We have seen quite a lot of Colorado since I last wrote. There is a public holiday at the end of May called Memorial Day which is like our Anzac Day since it honours soldiers and their sacrifice for the country. We therefore had a long weekend and we drove west to a town called Grand Junction near the border with Utah. This was a spectacular trip as we passed through several gorges and past snow-covered mountains. On the way we took a 2 km hike up a hill to see a lake with a very attractive waterfall spilling into it. The town itself is famous for dinosaurs but we didn't see any. We did see impressive geological formations at nearby, however.
On the way home we stopped at Meeker, a town famous because of a massacre of US troops by indians. The local tribe (the Utes) had been pushed from their land and the final insult was a government agent who ploughed up the area where they raced horses. Sensing that he had gone too far as the indians were looking threatening, the government agent called in the army for help but they were ambushed before they arrived.
At Steamboat Springs, an expensive ski resort, we saw an elk (right), natural hot springs and the great waterfall on the outside of the envelope.
A week later, we drove through the Rocky Mountain National Park which opened a week late because there was so much snow (as seen on the outside of the envelope). Normally it is closed for winter. We went up over 11,000 ft and saw snow 5 m deep!. Very impressive.
I climbed Mt. Evans a few weeks ago. At 14,264 ft (4350 m) it is one of the taller mountains in Colorado and indeed, in the US. I have to admit though that it was made easier by having the carpark at about 14,000 ft. Although this is America, there was no escalator, or even a concrete path with handrail, to take you to the top; you had to do that last bit over the rocks & snow. It must have taken me at least 10 minutes.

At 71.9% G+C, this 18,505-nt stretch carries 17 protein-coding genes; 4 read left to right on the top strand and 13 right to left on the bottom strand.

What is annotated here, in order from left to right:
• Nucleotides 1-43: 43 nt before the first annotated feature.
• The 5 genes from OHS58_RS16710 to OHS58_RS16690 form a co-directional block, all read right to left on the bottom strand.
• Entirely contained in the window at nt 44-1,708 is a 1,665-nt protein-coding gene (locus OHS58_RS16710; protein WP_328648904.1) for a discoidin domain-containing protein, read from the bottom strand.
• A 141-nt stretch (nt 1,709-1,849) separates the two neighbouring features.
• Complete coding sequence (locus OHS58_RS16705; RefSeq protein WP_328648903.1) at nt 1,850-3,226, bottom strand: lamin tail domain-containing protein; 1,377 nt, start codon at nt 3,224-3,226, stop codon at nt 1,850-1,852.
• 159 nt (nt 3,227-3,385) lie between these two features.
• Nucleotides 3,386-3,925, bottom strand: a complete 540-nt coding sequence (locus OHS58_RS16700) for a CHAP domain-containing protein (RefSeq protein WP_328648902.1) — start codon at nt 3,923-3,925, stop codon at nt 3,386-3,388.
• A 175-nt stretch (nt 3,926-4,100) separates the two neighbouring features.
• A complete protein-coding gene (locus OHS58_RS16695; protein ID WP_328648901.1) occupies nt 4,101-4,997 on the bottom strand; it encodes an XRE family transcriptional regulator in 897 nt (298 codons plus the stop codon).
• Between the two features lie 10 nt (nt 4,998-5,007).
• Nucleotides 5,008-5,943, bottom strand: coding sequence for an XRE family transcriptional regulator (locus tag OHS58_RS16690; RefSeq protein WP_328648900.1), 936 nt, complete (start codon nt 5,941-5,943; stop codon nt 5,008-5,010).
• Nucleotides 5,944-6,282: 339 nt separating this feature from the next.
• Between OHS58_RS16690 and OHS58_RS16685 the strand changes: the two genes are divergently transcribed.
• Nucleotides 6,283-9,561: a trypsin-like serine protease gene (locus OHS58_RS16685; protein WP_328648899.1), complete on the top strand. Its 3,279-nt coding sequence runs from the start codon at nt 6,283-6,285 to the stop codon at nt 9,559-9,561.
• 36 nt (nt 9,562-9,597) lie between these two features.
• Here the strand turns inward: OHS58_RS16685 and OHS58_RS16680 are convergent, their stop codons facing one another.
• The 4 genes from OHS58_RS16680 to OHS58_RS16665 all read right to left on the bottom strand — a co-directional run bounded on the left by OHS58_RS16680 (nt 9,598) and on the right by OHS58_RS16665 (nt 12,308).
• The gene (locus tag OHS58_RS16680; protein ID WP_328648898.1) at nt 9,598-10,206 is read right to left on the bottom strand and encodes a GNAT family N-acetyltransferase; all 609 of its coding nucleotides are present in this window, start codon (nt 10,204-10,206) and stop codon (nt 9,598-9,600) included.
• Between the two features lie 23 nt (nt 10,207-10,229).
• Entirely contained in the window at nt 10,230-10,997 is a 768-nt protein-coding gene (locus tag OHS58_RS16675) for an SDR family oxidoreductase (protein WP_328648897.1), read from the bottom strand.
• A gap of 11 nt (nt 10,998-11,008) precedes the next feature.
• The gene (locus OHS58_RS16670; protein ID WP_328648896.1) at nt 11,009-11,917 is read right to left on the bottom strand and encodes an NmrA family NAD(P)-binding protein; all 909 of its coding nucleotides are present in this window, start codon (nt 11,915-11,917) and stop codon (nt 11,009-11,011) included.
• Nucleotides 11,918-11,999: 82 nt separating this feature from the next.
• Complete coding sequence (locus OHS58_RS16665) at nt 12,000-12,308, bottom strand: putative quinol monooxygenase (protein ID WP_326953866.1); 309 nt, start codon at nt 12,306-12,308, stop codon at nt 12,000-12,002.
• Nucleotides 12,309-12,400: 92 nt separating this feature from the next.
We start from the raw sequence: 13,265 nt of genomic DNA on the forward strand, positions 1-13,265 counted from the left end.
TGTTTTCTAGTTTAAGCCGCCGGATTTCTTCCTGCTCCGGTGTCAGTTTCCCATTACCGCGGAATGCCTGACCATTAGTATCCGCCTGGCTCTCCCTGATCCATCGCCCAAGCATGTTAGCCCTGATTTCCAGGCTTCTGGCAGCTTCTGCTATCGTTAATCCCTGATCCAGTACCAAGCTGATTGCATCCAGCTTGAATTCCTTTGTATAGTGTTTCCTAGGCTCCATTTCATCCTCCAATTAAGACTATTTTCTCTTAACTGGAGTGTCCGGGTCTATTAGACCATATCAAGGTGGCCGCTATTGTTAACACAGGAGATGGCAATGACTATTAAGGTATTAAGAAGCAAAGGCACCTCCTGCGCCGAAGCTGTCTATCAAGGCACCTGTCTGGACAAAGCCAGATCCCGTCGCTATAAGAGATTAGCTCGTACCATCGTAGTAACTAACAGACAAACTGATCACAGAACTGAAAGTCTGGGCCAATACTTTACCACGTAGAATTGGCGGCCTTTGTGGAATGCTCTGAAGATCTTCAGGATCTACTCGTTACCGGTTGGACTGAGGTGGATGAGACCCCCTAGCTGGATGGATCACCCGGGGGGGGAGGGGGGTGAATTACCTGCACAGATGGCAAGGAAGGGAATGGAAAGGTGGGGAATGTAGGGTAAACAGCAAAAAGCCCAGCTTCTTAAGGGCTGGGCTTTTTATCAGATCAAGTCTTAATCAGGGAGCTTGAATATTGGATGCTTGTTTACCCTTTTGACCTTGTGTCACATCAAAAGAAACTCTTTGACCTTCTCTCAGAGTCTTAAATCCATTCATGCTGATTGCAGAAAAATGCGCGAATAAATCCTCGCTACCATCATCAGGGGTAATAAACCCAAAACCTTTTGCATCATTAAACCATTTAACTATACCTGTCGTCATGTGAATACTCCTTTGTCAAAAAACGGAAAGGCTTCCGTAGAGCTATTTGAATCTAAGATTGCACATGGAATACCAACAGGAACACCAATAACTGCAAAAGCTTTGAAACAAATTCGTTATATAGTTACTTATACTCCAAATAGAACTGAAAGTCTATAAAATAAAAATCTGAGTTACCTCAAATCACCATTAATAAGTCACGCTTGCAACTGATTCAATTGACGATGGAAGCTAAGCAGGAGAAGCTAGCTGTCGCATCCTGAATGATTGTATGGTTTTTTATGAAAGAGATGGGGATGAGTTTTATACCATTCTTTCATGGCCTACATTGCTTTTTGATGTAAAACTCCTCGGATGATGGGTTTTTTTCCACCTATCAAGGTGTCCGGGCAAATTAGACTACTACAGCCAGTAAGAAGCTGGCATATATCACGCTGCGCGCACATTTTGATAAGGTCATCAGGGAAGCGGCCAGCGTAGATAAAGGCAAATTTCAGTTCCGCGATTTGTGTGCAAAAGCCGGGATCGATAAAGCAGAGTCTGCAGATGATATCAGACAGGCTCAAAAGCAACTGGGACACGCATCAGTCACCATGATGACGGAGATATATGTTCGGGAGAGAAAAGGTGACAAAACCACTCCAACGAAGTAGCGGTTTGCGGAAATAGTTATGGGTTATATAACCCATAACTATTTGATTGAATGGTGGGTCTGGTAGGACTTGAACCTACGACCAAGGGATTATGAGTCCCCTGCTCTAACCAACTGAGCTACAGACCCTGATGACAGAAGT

We drove south to New Mexico on the July the 4th long weekend. We saw Santa Fe which is famous for its indian-inspired adobe (mud) architecture and Taos where there is an indian reservation featuring a five-story adobe structure. Although they need the income that tourists bring, I felt guilty by just being there. I saw a poster which proclaimed "Christopher Columbus: Wanted dead or alive" and went on to note all the tragedies that had occurred since he arrived. At the end it said, "Go ahead, steal this poster. You've taken everything else."
On the way home, we called in at the Great Sand Dunes National Monument. Sand dunes 250 m high exist in the middle of a green mountain range. The sand came from a large nearby river that changed its course; a combination of the prevailing winds and a creek keep it in place at the foot of a mountain. Remarkable.
We had some trouble with the car on this trip. It would die and then recover for a while before stopping again which made driving quite stressful. It turned out to be the EFI fuel pump which I learned wears out quickly if it ingests air when the tank is near empty. The pump has been noisy from the day I bought the car but I hadn't realised it was an "I'm about to die" type noise. Fuel economy has been good though - almost too good to believe but I've checked the odometer. For the last 7600 km we have averaged 5.6l/100 km or 50.5 mpg (imperial gallon).
In my last letter, I mentioned that when I bought the car, it wasn't clear who I'd bought it from and it turned out not to have a roadworthiness certificate. I'm pleased to report that the State of Colorado is taking someone to court over what happened, though it is unclear if I will get back the "taxes" that I paid him.
Lan's knowledge of geography is improving rapidly. She told someone that to travel south from Canada, you pass though Minnesota, then Idaho before reaching Colorado. This is not quite true; have a look at a map to see.
Finding the time to see the countryside has been made so much easier by not having to worry about a garden that needs taming, or a house that is trying to self-destruct.